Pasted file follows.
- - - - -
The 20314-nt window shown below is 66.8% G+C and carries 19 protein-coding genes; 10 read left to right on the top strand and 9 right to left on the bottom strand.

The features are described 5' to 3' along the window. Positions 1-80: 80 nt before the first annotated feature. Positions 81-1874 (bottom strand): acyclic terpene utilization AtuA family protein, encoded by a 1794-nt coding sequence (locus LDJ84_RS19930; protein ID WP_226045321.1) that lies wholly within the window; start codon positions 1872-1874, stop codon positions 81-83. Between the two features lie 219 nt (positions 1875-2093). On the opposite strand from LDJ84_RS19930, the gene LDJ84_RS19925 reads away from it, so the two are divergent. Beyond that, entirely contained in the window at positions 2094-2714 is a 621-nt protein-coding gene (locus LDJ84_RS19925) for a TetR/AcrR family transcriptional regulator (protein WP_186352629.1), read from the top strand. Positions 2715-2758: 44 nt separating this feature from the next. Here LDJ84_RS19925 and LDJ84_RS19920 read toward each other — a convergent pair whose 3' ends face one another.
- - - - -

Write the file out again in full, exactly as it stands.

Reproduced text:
The 20314-nt window shown below is 66.8% G+C and carries 19 protein-coding genes; 10 read left to right on the top strand and 9 right to left on the bottom strand.

The features are described 5' to 3' along the window. Positions 1-80: 80 nt before the first annotated feature. Positions 81-1874 (bottom strand): acyclic terpene utilization AtuA family protein, encoded by a 1794-nt coding sequence (locus LDJ84_RS19930; protein ID WP_226045321.1) that lies wholly within the window; start codon positions 1872-1874, stop codon positions 81-83. Between the two features lie 219 nt (positions 1875-2093). On the opposite strand from LDJ84_RS19930, the gene LDJ84_RS19925 reads away from it, so the two are divergent. Beyond that, entirely contained in the window at positions 2094-2714 is a 621-nt protein-coding gene (locus LDJ84_RS19925) for a TetR/AcrR family transcriptional regulator (protein WP_186352629.1), read from the top strand. Positions 2715-2758: 44 nt separating this feature from the next. Here LDJ84_RS19925 and LDJ84_RS19920 read toward each other — a convergent pair whose 3' ends face one another.